Taking Critique: That’s Not My Story

Monday, March 18, 2019
Fiction or nonfiction, poetry or prose, it doesn’t matter what you write. The best of your work always reflects your soul. That’s good and bad.

The good part is that it makes what you’ve written true with a capital T. Even if you are writing fiction, your work reflects what is real. People who can do this in young adult fiction create fans for life. Teens are all about speaking hard truths, even those that make people cringe. But that’s what makes Truth so hard to write. It can be a bit messy.

The bad part about being this connected through our writing to deeper truths is that we are also deeply connected to our writing. When people critique our writing, it can be hard to seriously consider even good suggestions. Instead we hear a screaming voice in our heads. “That’s not my story!”

Maybe it isn’t. But it could be an even better story.

This week, while icing cupcakes, an idea for a picture book popped into my head. I drafted this over-the-top caper and polished it and took it to my group. They liked it well enough but something was missing. The story felt a bit jumbled.

“Tell me about your characters,” said R. “Why are you writing about several kids instead of just one?” A friend had told me that she can find books about twins but she has two sets of triplet grandchildren. Two sets. She couldn't find any picture books with characters who are triplets.

In reality triplets tend to be a bit overwhelming. That had come through in my story but fiction often has to be better organized than reality to work well.

“Instead of having the characters bounce different ideas around, can you emphasize each child’s distinct personality?” said R.

We discussed it and I realized what she meant. One could be the Mom-ish figure, the kid who always does the reasonable, responsible thing. One is the scientist and super rational. The third? The wild child of the family.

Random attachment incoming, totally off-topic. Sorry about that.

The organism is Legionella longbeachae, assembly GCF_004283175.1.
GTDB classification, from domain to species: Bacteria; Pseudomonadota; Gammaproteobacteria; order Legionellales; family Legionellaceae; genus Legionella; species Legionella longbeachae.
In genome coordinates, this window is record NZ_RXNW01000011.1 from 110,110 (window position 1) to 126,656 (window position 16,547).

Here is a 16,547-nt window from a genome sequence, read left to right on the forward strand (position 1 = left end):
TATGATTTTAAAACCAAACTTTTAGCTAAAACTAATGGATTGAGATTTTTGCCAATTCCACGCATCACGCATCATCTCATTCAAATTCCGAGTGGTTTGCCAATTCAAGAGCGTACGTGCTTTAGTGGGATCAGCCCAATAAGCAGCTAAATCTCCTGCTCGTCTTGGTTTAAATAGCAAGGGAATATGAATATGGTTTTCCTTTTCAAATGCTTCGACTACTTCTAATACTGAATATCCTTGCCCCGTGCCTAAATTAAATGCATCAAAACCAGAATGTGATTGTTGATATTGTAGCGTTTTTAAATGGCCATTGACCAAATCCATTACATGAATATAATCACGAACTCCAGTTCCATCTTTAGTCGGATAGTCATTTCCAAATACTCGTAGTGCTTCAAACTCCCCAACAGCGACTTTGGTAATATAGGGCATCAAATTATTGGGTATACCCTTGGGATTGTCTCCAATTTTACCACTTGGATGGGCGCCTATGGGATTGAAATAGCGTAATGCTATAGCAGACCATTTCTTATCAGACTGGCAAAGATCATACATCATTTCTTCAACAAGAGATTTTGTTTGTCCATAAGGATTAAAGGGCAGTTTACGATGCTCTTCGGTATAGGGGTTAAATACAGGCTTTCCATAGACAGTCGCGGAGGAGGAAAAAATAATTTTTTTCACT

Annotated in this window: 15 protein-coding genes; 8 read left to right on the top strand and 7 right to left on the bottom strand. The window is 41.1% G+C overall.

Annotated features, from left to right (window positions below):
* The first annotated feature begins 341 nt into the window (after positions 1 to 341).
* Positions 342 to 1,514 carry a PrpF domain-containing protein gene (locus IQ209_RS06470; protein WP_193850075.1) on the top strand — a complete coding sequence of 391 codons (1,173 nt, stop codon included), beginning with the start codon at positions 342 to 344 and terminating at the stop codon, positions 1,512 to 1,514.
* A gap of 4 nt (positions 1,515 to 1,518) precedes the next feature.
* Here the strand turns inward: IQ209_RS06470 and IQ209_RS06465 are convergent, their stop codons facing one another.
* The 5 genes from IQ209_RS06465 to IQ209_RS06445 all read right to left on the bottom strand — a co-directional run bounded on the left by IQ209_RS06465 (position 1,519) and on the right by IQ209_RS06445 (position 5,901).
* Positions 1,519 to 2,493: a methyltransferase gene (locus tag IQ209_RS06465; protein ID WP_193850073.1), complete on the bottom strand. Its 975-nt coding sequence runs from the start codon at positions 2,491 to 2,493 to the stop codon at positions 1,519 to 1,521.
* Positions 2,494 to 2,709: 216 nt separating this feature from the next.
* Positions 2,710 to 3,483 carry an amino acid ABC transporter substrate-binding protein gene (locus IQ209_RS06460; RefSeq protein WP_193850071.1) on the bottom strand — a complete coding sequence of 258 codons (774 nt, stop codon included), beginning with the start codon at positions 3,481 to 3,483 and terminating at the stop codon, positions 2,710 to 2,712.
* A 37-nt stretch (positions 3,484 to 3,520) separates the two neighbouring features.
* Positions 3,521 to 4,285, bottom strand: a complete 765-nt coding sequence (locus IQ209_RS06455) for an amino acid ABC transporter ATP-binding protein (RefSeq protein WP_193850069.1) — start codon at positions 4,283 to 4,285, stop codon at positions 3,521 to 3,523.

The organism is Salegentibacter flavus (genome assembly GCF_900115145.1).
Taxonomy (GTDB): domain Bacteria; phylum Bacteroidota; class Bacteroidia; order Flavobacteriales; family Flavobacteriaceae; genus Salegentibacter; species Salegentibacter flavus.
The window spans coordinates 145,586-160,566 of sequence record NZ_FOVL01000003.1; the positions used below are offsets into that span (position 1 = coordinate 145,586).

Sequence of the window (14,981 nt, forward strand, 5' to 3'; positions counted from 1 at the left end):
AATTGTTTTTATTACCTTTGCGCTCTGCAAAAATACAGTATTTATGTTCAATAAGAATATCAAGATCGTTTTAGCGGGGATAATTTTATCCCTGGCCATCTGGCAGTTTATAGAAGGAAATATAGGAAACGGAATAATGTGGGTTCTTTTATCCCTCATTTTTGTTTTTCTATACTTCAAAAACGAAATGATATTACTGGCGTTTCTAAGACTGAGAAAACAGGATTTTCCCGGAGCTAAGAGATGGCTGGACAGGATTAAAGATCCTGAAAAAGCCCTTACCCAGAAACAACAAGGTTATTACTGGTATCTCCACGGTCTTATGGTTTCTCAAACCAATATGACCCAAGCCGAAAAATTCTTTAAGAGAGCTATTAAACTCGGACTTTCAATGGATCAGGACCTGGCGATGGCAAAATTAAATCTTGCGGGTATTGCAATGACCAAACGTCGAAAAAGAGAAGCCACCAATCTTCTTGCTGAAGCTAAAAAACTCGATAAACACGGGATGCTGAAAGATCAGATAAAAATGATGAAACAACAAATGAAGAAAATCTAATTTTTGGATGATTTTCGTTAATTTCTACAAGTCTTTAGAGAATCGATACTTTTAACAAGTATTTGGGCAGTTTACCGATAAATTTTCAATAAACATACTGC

My story had been about a caper pure and simple. This wasn’t my idea as I had conceived it, but now I had an idea for a caper with three unique protagonists who have to learn to work together. Not my story, no. An even better story.

Listening to what someone else has to say can be tricky. Sometimes their ideas take your story in a direction you hadn’t planned. Take a moment and hear what they have to say. It may not be your original story but it could be even better, one that now explores Truth with a capital T.


To find out more about Sue Bradford Edwards' writing, visit her blog, One Writer's Journey.  Sue is also the instructor for Writing Nonfiction for Children and Young Adults. The next session begins March 18th, 2019.


Sioux Roslawski said...

Sue--Pearl Buck once said that she got her best writing ideas while washing the dishes. You get them while putting the finishing touches on cupcakes.

I've got some organizing to do this week at home. I expect to get inspired...

Renee Roberson said...

It may not have been your original story, but I love the input your critique group gave you! I'm always pleasantly surprised (but not shocked) with the input I get from my fellow writers. My short stories in particular have gotten so much better by taking that feedback and running with it.

Sue Bradford Edwards said...

I hope you find some inspiration among all that requires reorganizing!

It definitely is surprising if only because . . .why didn't I think of that!


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